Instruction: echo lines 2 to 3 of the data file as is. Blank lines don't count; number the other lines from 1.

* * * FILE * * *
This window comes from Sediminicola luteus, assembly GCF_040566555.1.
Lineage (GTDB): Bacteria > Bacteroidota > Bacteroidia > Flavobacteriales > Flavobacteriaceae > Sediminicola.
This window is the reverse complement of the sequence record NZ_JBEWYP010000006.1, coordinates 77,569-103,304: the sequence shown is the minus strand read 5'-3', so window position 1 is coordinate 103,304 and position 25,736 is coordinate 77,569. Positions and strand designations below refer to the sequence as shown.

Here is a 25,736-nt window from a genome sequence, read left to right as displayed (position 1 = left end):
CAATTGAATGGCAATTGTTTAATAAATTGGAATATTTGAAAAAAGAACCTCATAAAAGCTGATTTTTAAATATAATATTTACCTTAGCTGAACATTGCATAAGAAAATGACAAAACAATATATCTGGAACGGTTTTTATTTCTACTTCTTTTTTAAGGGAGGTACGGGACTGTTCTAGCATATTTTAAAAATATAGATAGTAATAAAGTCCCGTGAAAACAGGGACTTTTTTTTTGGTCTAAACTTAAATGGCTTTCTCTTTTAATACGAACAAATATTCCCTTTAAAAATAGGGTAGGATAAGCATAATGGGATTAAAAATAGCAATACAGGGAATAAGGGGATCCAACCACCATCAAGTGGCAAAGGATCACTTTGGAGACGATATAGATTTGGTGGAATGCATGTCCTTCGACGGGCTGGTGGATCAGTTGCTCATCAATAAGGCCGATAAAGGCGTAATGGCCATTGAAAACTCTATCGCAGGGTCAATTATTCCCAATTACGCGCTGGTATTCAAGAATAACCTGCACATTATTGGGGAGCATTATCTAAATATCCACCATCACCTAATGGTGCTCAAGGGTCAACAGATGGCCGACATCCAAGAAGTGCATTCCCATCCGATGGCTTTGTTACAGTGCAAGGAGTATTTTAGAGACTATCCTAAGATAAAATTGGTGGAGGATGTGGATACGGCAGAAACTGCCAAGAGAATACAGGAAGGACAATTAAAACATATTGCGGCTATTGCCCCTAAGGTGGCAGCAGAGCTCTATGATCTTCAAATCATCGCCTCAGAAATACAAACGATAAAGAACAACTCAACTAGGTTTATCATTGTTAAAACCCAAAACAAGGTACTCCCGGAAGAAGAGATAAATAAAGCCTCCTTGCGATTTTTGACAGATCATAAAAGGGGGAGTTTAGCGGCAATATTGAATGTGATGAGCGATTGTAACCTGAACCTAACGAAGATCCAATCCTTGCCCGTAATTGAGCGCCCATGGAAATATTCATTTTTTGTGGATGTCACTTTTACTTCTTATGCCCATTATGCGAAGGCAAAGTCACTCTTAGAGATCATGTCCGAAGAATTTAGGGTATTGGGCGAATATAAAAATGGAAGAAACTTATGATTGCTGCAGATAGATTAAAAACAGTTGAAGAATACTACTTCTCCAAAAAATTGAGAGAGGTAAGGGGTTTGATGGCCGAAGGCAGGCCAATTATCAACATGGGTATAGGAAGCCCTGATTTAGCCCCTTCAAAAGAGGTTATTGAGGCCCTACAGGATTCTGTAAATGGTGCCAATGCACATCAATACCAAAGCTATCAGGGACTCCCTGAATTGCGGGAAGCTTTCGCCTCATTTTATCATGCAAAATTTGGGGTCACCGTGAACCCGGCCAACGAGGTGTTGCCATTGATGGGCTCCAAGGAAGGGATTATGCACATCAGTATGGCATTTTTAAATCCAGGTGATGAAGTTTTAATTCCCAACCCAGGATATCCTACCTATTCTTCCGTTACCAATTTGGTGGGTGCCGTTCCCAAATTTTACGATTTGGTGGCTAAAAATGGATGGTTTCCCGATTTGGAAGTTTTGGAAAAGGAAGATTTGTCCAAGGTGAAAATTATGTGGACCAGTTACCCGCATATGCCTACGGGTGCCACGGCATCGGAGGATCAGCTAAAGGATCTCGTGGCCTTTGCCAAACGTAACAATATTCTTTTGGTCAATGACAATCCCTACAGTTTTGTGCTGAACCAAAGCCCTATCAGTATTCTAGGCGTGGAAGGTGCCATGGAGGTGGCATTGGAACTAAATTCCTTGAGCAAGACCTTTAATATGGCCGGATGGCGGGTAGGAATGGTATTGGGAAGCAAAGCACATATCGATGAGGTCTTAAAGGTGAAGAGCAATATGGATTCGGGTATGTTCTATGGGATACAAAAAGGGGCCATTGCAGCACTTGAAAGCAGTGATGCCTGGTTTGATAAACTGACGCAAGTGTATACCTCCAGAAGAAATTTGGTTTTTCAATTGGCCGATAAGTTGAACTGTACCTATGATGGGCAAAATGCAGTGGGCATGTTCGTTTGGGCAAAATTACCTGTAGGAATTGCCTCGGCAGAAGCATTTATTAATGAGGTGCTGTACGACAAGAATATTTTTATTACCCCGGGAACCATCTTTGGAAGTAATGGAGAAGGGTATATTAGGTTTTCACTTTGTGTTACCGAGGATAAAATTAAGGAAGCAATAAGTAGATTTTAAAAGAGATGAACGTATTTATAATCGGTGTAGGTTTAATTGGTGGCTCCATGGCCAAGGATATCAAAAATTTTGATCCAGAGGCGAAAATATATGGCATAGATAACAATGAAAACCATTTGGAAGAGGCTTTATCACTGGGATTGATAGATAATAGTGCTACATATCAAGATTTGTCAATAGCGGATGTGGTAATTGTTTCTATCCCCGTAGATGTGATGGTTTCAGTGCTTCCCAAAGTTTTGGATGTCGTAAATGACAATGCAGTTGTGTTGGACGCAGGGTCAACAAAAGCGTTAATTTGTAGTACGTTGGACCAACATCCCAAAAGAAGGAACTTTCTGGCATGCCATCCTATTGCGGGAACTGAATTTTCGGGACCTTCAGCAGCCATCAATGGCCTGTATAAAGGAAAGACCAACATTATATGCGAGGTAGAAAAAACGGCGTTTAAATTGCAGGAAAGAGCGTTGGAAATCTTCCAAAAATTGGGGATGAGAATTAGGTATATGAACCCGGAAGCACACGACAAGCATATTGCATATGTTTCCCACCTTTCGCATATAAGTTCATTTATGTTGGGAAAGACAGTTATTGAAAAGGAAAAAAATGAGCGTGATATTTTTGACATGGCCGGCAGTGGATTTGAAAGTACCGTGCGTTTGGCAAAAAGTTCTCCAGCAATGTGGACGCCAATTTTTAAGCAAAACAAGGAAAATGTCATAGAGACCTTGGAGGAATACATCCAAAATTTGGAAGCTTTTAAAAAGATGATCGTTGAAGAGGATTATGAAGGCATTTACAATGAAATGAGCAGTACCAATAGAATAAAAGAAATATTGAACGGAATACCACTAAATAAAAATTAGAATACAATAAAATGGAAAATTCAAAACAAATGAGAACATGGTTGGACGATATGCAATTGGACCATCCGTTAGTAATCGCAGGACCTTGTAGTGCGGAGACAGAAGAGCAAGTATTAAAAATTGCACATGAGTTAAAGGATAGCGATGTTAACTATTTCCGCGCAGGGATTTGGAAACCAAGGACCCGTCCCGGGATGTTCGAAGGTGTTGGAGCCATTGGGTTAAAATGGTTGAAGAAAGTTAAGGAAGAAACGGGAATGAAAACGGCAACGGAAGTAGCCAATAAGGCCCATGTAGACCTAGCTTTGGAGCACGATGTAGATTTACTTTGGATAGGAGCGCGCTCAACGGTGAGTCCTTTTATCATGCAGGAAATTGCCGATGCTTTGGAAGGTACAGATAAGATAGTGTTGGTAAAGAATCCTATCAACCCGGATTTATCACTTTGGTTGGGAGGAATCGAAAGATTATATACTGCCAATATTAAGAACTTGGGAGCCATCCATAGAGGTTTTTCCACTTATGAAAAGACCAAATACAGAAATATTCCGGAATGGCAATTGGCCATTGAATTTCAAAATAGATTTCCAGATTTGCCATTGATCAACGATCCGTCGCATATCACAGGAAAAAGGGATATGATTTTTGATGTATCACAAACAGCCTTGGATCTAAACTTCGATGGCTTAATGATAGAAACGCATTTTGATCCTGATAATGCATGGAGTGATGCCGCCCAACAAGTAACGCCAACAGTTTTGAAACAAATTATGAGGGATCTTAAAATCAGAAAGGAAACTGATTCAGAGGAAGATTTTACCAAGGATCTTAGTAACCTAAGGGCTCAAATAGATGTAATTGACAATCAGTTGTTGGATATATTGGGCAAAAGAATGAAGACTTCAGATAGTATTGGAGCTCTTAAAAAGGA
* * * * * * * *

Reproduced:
Lineage (GTDB): Bacteria > Bacteroidota > Bacteroidia > Flavobacteriales > Flavobacteriaceae > Sediminicola.
This window is the reverse complement of the sequence record NZ_JBEWYP010000006.1, coordinates 77,569-103,304: the sequence shown is the minus strand read 5'-3', so window position 1 is coordinate 103,304 and position 25,736 is coordinate 77,569. Positions and strand designations below refer to the sequence as shown.